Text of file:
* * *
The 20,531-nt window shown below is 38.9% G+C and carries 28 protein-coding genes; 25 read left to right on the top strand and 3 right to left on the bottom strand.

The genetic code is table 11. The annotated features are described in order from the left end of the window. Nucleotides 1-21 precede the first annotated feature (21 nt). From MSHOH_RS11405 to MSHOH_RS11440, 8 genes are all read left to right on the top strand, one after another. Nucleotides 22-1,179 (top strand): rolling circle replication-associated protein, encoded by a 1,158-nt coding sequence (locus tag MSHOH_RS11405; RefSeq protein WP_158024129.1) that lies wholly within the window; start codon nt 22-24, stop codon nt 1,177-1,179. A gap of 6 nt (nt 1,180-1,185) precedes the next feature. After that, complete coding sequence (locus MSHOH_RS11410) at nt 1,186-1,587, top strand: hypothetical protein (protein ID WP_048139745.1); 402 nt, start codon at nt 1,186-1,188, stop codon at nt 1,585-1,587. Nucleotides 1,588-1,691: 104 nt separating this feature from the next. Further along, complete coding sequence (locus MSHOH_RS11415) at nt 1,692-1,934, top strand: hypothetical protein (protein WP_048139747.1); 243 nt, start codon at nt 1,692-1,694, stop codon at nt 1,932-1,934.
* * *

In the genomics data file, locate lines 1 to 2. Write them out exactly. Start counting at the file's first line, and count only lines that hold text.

The 20,531-nt window shown below is 38.9% G+C and carries 28 protein-coding genes; 25 read left to right on the top strand and 3 right to left on the bottom strand.

The genetic code is table 11. The annotated features are described in order from the left end of the window. Nucleotides 1-21 precede the first annotated feature (21 nt). From MSHOH_RS11405 to MSHOH_RS11440, 8 genes are all read left to right on the top strand, one after another. Nucleotides 22-1,179 (top strand): rolling circle replication-associated protein, encoded by a 1,158-nt coding sequence (locus tag MSHOH_RS11405; RefSeq protein WP_158024129.1) that lies wholly within the window; start codon nt 22-24, stop codon nt 1,177-1,179. A gap of 6 nt (nt 1,180-1,185) precedes the next feature. After that, complete coding sequence (locus MSHOH_RS11410) at nt 1,186-1,587, top strand: hypothetical protein (protein ID WP_048139745.1); 402 nt, start codon at nt 1,186-1,188, stop codon at nt 1,585-1,587. Nucleotides 1,588-1,691: 104 nt separating this feature from the next. Further along, complete coding sequence (locus MSHOH_RS11415) at nt 1,692-1,934, top strand: hypothetical protein (protein WP_048139747.1); 243 nt, start codon at nt 1,692-1,694, stop codon at nt 1,932-1,934.